I was contacted after my recent post by Skyrove founder Henk Kleynhans. Skyrove is basically a DIY hotspot kit — you buy it, you install it, and suddenly you have a WiFi hotspot which neighbours, customers etc can utilise. This is an innovative South African solution that (if their Website is be believed) has global aspirations and potential.
He therefore corrected me on the practicality issue: in his view, Esther Dyson is spot on, and his company is willing to be the enabler.
Three cheers for him: this is a cool, innovative, compelling product offering. I can’t testify to quality of connectivity, nor do I have any idea how his company has rolled out WiFi connectivity. Many local WiFi efforts are pretty bad when it comes to bandwidth, hopefully his isn’t. Skyrove appears to include a billing model and bandwidth management tools, so no problems being a mini-ISP.
All this being said, to me this isn’t really the point. Even if the practicalities are surmountable (and I’m still not sure they are — why, for example, would I pay my neighbour for something I could just buy myself?), it doesn’t take away from the government’s responsibility to sort out the internet connectivity mess in South Africa. In the context of the Presidential Advisory Council, I still maintain that cheers for consumer activism are misplaced.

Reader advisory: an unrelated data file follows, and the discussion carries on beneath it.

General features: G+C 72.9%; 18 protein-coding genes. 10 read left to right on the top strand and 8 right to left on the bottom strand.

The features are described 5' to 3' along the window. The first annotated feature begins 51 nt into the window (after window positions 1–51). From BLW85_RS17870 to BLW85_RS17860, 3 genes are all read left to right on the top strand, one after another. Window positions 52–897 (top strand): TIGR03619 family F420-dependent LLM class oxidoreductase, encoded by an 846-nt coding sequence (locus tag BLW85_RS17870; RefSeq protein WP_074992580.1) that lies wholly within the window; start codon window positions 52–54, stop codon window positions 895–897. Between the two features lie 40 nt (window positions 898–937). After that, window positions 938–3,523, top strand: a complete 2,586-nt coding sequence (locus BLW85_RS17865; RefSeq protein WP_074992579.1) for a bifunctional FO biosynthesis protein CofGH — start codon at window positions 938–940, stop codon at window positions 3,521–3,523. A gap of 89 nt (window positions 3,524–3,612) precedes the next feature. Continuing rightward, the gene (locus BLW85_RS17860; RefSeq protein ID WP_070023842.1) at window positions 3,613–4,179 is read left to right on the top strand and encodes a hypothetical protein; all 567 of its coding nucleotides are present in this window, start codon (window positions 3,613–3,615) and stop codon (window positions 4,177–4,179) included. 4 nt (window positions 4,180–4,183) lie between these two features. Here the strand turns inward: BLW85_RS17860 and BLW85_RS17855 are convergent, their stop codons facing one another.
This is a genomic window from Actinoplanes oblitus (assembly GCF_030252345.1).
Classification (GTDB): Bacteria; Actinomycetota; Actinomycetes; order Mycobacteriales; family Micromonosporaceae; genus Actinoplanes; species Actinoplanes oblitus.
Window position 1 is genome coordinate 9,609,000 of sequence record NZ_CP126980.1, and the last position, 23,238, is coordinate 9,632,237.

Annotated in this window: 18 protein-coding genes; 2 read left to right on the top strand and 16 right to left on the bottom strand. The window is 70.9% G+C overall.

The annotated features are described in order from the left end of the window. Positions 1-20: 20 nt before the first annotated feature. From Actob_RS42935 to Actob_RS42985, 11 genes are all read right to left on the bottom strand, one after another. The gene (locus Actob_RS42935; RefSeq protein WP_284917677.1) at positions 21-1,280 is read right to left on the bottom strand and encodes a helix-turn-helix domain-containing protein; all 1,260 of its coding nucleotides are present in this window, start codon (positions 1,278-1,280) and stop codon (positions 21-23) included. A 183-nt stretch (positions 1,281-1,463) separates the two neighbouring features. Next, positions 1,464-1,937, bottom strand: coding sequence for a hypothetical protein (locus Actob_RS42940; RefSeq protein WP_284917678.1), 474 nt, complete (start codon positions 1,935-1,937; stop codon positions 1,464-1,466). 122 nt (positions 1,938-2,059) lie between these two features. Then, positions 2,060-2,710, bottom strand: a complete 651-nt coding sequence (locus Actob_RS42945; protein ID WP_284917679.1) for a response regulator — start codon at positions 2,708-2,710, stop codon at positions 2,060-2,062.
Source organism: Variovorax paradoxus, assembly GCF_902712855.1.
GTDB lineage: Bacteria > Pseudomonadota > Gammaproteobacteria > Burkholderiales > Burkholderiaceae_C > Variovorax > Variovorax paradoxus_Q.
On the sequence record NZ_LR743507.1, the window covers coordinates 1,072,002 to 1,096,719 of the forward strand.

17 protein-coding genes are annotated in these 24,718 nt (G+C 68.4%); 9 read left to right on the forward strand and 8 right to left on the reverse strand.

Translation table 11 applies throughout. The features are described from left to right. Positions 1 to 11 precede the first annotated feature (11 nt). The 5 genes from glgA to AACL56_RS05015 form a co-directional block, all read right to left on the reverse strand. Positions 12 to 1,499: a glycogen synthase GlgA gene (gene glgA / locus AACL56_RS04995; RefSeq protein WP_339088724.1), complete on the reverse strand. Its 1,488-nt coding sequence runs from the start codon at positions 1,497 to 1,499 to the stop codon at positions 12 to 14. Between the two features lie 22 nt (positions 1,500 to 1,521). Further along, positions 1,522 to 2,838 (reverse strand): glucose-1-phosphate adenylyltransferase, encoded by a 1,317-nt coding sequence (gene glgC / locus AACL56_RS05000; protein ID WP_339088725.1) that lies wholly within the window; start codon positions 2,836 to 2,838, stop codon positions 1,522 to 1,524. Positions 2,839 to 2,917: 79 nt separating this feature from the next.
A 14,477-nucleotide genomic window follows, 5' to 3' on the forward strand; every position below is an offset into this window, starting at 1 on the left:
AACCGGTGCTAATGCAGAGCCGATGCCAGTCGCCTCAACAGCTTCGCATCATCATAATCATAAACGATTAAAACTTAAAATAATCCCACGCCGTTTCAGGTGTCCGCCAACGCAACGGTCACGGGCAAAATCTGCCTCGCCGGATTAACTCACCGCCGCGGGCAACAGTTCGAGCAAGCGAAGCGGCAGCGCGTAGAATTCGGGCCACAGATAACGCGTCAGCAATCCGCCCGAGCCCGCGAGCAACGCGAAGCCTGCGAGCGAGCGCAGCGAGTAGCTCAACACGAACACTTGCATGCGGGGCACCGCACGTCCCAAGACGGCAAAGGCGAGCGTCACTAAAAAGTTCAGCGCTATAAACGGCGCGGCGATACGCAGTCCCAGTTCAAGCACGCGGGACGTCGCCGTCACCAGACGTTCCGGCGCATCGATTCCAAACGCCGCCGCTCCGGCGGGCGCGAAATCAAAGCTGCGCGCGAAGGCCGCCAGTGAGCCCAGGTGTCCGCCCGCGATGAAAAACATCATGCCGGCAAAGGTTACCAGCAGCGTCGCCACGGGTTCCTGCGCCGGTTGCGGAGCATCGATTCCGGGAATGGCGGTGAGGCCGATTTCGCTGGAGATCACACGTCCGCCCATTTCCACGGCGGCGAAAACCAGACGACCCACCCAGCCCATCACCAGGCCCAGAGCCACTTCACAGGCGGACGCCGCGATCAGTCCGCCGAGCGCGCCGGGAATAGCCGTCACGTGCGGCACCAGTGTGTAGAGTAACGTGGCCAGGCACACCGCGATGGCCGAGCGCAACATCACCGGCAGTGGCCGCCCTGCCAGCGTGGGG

Esther Dyson has posted to her blog Release 0.9 her experiences and thoughts on her South African trip, and it’s well worth reading. The American entreprenuerial spirit fills one with enthusiasm, if not faith.